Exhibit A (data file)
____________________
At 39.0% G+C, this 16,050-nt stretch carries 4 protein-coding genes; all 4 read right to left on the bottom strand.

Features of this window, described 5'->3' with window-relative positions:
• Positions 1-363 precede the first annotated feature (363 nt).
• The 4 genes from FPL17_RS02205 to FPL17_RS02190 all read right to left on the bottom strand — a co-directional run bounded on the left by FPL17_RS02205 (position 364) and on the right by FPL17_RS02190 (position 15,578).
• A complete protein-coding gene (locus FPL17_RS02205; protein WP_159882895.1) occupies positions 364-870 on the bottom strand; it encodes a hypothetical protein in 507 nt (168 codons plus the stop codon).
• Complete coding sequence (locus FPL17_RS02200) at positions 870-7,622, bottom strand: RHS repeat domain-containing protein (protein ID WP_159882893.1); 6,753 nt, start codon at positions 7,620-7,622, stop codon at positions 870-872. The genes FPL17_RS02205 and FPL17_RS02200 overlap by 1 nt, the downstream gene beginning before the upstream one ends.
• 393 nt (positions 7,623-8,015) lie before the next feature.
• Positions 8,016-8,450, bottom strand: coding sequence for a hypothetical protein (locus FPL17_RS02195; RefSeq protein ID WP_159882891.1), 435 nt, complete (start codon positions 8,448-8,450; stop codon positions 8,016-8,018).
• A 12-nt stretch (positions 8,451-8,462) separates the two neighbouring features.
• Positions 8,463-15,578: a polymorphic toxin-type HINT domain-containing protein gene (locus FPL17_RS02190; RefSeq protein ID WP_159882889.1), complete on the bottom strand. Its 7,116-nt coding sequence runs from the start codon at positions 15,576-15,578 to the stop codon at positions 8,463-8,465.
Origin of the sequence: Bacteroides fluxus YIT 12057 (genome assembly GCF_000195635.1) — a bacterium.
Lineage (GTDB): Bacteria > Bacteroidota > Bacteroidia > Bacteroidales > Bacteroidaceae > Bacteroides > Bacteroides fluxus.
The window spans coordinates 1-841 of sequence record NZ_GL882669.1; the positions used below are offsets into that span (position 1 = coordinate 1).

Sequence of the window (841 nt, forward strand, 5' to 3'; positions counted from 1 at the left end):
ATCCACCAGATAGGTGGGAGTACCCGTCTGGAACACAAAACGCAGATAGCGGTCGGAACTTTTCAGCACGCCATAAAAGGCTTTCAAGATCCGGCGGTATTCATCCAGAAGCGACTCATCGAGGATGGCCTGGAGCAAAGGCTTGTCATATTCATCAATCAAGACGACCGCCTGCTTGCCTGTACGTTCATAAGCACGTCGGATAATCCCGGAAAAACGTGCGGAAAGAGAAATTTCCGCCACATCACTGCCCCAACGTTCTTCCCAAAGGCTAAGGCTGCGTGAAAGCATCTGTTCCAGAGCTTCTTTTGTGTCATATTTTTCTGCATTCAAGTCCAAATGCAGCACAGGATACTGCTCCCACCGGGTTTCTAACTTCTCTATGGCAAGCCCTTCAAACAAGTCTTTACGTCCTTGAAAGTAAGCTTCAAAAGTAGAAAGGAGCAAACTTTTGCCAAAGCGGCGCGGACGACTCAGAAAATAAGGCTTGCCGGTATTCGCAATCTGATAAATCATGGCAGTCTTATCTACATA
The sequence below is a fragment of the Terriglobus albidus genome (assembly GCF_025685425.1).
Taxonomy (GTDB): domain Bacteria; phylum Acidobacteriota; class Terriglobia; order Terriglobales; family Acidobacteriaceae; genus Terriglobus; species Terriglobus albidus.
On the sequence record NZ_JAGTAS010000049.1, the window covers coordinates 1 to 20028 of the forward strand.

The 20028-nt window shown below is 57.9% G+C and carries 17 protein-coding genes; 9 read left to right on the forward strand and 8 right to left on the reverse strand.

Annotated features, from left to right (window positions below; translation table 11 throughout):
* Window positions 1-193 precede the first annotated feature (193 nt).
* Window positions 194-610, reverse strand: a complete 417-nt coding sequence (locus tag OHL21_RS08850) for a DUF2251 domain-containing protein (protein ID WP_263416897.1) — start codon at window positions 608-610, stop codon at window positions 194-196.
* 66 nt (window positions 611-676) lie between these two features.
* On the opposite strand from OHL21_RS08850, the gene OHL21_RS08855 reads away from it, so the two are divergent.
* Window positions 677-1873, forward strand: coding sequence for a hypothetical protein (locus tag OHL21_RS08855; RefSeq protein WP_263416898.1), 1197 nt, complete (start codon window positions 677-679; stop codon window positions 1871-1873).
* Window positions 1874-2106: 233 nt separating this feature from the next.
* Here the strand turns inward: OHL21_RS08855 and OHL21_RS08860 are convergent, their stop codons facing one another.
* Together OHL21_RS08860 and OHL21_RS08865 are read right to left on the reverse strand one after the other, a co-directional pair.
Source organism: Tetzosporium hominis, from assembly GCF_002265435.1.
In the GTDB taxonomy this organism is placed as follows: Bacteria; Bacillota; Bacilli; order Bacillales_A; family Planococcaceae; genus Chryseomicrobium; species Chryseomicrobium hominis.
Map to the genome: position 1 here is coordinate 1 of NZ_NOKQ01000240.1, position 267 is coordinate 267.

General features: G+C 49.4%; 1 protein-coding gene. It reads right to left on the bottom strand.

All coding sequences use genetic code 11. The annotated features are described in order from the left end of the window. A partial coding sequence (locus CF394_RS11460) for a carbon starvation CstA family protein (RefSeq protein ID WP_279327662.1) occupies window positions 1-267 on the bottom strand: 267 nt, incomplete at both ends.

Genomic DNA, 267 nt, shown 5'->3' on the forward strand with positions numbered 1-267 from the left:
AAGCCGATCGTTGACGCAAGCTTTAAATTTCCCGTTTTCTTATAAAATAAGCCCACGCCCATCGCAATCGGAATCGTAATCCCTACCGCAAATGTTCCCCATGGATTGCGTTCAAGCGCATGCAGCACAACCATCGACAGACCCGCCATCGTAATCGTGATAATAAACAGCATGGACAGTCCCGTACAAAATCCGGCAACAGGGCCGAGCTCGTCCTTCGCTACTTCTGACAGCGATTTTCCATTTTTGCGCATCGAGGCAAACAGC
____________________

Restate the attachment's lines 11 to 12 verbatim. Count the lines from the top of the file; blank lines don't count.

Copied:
Origin of the sequence: Bacteroides fluxus YIT 12057 (genome assembly GCF_000195635.1) — a bacterium.
Lineage (GTDB): Bacteria > Bacteroidota > Bacteroidia > Bacteroidales > Bacteroidaceae > Bacteroides > Bacteroides fluxus.